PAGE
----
SINGAPORE: The cash premium of high sulphur fuel oil (HSFO) strengthened in Asia on Tuesday amid firm demand prospects, trade sources said.
The Middle East is expected to lower HSFO exports due to summer residual fuel burning, while China is likely to continue importing strong volumes of fuel oil for use as refinery feedstocks.
Singapore’s spot premium for 380-cst HSFO climbed to $7.25 a tonne on a firmer trade, while its front-month refining crack rose to a discount of $11.10 a barrel at the Asia close (0830 GMT).
Meanwhile, the very low sulphur fuel oil (VLSFO) market was little changed, with the spot market trapped in thin premiums over Singapore quotes.
VLSFO rose slightly to a premium of $3.08 a tonne, while the market’s front-month crack edged higher to a premium of $8.58 a barrel at the Asia close.
Bunker sales slid for a third straight month at the UAE’s Fujairah to hit fresh lows in March, according to the latest Fujairah Oil Industry Zone data that commenced publishing in 2021.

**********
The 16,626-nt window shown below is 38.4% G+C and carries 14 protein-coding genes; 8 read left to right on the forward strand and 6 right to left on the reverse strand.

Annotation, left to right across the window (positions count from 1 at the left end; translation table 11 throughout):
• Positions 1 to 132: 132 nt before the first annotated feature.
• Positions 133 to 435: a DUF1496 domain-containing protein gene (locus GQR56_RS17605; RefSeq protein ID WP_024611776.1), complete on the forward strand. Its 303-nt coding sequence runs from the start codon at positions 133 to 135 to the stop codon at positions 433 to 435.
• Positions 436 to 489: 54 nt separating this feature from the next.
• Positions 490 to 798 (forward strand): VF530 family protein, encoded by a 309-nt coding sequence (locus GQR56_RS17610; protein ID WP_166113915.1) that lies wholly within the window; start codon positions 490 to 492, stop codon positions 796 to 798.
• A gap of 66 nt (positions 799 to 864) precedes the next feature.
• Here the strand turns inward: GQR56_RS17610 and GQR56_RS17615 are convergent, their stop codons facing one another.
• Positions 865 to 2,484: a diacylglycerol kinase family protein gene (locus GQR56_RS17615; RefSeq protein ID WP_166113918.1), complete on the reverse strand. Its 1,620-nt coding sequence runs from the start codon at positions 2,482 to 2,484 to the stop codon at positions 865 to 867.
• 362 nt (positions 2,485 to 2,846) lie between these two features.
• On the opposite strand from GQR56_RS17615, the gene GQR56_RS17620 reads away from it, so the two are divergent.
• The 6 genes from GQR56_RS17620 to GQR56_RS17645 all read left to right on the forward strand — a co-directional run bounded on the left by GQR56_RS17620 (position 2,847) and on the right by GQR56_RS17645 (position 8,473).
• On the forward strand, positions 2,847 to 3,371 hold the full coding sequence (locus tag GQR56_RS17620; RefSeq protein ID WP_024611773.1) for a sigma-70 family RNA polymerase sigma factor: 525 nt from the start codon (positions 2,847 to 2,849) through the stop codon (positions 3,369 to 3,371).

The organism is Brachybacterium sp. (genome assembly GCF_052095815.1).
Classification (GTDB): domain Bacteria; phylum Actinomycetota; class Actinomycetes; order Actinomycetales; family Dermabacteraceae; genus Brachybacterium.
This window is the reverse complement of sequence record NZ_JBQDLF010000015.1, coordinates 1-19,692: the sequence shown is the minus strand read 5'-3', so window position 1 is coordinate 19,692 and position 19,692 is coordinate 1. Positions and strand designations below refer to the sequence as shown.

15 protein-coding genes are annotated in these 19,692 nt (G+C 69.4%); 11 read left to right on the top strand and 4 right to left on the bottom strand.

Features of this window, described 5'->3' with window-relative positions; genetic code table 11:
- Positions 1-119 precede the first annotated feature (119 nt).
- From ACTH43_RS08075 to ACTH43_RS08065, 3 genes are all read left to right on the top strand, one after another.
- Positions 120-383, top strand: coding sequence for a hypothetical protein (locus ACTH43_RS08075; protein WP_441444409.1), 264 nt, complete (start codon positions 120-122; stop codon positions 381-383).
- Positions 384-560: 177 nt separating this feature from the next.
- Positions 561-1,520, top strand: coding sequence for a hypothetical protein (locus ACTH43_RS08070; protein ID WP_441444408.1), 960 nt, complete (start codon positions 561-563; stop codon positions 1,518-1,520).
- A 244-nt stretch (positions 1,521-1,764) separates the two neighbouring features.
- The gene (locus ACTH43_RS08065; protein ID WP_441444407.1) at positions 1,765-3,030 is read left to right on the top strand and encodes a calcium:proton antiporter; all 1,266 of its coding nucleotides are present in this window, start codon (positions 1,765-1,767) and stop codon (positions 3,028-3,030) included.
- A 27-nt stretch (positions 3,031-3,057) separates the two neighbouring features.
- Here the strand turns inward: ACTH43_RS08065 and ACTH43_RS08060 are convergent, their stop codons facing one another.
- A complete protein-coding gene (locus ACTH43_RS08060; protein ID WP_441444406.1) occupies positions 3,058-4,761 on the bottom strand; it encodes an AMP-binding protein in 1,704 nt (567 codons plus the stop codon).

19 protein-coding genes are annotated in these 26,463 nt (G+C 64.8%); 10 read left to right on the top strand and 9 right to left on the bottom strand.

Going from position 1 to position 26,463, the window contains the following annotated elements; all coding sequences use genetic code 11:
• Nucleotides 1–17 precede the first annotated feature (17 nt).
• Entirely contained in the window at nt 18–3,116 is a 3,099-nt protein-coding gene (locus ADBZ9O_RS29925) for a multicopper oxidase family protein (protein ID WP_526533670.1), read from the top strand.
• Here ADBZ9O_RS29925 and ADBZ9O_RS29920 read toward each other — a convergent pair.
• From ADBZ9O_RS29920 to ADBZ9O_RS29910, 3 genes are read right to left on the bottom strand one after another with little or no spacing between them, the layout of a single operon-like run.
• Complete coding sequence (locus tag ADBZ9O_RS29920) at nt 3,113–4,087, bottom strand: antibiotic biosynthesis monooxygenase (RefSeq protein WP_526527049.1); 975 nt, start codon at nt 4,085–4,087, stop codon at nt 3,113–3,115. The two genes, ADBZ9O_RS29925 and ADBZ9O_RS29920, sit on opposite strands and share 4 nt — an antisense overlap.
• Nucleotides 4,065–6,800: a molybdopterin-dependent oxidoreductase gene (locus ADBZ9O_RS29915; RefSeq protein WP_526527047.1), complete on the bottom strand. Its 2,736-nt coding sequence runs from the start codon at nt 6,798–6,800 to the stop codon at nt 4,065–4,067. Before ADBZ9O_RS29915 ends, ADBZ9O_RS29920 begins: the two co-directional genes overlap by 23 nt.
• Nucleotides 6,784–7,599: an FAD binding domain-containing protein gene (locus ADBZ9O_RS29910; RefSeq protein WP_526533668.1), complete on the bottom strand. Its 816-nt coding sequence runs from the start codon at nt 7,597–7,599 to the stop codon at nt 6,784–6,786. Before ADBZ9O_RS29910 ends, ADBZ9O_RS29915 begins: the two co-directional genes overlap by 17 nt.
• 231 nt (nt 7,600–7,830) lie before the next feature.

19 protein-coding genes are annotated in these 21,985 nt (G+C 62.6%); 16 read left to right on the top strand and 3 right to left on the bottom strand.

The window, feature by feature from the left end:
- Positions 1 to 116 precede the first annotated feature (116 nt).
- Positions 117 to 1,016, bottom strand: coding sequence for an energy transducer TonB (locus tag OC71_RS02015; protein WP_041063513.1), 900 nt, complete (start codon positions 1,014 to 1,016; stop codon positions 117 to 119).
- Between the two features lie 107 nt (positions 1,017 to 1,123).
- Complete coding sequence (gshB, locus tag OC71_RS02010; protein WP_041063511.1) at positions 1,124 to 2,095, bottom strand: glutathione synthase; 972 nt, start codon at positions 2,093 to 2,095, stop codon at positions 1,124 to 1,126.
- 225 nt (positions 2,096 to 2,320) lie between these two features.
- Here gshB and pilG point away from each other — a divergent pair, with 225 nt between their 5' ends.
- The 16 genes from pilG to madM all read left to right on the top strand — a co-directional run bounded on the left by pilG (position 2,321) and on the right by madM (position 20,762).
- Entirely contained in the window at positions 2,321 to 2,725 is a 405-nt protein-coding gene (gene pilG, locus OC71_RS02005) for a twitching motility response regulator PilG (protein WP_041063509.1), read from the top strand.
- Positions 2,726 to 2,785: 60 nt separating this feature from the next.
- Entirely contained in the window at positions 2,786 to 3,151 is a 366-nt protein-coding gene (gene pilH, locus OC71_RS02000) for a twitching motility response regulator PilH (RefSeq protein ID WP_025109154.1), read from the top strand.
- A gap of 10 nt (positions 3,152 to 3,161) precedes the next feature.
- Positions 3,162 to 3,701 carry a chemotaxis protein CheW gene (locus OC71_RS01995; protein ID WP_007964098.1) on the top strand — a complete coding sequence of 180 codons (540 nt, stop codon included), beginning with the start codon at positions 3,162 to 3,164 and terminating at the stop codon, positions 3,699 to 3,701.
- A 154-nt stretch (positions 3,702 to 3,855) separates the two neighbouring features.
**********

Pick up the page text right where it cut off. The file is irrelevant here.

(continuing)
Total bunkering volumes, excluding lubricants, fell to 559,800 cubic metres (about 555,000 tonnes) in March, based on data from the Fujairah Oil Industry Zone published by industry information service S&P Global Commodity Insights.
Some bunkering demand could have been diverted away from Fujairah this year to Khor Fakkan, where prices were nearly $5 a tonne cheaper than Fujairah last month, said Dubai-based trade sources.
Oil prices fell on Tuesday as upbeat Chinese economic data failed to deflect the focus from a possible increase to US interest rates and wider concern about the growth outlook.
China’s diesel exports shipments surged to 1.44 million tonnes, up 113.8% in March, from 0.67 million tonnes a year ago, General Administration of Customs data showed on Tuesday.
South Korea on Tuesday said that it will extend sales tax breaks on some oil products, which were originally due to expire at the end of April, by another four months, citing still-burdensome prices for the people.
Iraq’s federal government and the Kurdistan Regional Government (KRG) have ironed out technical issues essential to resuming northern oil exports from the Turkish port of Ceyhan to international markets, four sources told Reuters.